Every move you make, every step you take, they’ll be watching you – the Chinese government, that is. The communist nation says it is on track to launch its “Social Credit” system in real time for 2020.
The dystopian-esque system monitors, tracks, and ranks Chinese citizens based on a combination of factors used to then assign individuals a numerical score. These scores can then make or break a person, in some cases awarding them with VIP access to certain institutions. In other cases, wrongdoers could be blacklisted from government resources, including access to schools or transportation. Overall scores can fluctuate in real time depending on an individual’s behavior and how those around them are impacted.
Built on the principle of “once untrustworthy, always restricted”, government documents say the ranking system will build a “harmonious Socialist society” that will perfect the market economy system, accelerate and innovate social governance, and strengthen the consciousness of citizens. Already, some 600 million high-tech surveillance cameras are employed to monitor China’s 1.4 billion citizens – 20 times the amount already employed in the US. According to Channel News Asia, more than 9 million people have been banned from buying plane tickets and another 3 million from buying business class tickets since mandatory pilot programs were first implemented in 2014.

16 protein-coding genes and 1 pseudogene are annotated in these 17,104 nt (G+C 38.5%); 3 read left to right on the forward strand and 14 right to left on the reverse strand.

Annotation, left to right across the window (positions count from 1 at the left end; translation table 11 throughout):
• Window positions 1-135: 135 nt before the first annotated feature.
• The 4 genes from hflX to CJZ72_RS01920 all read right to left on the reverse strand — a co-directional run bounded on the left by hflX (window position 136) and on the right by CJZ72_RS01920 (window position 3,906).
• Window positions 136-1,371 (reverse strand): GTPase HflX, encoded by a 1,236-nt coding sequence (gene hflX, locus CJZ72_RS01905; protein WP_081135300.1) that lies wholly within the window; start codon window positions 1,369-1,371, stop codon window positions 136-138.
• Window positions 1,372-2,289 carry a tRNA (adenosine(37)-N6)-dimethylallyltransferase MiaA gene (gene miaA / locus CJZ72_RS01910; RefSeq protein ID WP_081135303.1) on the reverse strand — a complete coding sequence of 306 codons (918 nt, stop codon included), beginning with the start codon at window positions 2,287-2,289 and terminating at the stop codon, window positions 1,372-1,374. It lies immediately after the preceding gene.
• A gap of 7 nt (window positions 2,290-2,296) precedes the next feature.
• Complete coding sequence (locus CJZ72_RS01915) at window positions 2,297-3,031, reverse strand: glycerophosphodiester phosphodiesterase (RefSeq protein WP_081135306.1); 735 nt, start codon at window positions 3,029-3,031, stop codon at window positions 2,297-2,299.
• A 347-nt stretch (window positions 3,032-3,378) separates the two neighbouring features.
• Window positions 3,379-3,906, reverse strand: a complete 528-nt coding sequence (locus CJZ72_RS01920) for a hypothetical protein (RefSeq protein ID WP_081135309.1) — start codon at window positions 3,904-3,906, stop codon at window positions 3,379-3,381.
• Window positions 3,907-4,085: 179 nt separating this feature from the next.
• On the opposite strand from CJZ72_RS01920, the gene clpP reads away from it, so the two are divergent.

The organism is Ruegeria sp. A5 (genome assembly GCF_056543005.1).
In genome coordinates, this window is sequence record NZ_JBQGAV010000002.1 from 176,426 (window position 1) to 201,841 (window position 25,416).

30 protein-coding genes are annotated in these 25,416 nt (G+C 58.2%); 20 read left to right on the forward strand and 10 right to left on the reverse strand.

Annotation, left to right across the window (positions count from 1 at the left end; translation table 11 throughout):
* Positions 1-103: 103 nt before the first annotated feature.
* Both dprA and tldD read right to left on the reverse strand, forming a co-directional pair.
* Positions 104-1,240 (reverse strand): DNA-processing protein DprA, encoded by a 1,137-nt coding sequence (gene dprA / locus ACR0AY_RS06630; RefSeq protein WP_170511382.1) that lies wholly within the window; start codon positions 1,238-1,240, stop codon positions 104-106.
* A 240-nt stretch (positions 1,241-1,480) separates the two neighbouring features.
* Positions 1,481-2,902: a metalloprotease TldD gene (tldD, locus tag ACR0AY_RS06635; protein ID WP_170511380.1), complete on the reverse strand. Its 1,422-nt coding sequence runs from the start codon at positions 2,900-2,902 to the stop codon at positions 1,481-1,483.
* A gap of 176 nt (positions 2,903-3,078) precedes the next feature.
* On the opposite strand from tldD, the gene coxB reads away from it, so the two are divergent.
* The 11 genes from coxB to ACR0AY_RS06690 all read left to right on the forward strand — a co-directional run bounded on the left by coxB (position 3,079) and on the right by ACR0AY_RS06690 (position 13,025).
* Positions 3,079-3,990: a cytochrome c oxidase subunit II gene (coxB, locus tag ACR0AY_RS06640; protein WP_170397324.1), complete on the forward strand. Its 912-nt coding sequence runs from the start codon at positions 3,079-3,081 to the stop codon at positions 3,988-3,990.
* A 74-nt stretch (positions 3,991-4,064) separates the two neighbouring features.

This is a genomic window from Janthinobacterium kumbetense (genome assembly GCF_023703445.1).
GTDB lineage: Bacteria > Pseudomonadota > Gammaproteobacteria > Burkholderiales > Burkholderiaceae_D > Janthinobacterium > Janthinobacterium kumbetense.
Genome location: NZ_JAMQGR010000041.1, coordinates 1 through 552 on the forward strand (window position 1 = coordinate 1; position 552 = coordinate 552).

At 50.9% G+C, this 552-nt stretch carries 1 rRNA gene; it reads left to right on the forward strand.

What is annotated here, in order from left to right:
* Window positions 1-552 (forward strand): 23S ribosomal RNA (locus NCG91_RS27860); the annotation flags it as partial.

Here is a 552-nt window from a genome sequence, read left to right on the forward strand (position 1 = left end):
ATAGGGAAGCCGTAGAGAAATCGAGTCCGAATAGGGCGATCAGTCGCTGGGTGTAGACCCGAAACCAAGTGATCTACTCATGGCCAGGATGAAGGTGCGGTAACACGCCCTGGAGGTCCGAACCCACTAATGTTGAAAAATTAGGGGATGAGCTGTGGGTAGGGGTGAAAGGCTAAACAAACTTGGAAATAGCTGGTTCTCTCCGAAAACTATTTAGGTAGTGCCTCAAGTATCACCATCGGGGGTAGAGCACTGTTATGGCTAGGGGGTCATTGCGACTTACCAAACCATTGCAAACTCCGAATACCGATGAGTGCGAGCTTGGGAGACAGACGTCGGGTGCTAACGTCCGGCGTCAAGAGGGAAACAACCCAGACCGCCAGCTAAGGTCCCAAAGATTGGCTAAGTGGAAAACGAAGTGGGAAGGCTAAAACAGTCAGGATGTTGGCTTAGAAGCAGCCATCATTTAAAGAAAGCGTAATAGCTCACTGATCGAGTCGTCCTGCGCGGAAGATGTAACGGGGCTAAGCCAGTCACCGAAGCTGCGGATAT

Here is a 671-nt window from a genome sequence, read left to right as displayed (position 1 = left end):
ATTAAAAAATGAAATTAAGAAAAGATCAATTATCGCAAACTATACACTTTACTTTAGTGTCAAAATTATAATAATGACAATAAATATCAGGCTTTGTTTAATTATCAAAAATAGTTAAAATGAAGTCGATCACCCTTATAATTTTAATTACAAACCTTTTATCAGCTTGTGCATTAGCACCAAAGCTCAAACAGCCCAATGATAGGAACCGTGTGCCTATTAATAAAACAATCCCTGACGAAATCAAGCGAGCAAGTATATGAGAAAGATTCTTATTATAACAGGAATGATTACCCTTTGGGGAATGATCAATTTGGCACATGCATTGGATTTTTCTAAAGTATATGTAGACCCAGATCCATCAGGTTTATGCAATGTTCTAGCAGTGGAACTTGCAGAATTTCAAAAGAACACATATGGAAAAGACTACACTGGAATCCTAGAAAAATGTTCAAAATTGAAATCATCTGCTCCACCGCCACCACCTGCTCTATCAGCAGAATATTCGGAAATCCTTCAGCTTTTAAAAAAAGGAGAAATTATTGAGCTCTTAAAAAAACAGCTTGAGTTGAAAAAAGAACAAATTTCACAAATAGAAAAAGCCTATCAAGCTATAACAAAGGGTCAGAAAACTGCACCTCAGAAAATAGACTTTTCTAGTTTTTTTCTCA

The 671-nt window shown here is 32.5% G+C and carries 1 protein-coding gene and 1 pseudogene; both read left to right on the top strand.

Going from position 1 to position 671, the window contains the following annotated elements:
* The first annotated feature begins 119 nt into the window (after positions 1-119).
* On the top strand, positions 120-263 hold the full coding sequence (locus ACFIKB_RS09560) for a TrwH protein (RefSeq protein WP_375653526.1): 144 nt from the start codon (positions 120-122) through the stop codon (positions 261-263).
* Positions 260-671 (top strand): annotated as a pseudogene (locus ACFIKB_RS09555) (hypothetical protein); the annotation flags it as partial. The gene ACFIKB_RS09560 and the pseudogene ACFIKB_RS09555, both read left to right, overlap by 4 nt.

All day, every day a person’s every move is tracked and judged using artificial intelligence to recognize a person and cross-reference their government records – including medical, financial, and legal documents. The software then crunches the numbers to give individuals a social credit score capped at 800.
Scores get boosted for positive acts, such as paying the bills on time, partaking in charity, sorting recycling, and obeying traffic laws. Good scores give people access to perks like cheaper public transportation and shorter wait times for hospital services, reports Science Alert. But do wrong and you can expect life to become increasingly more difficult. According to an official Chinese source, the program’s motto is to “allow the trustworthy to roam freely under heaven while making it hard for the discredited to take a single step.” For those who display behavior deemed unacceptable by the government, some outlets speculate rule-breakers can expect penalties like fines, limited admissions to schools, throttled Internet speeds, and even blocked job opportunities.
While some argue the ranking program is a way to ensure people are always on their best behavior, others say it takes a step beyond monitoring citizens and aims to control and influence them in a game of “algorithmic governance”.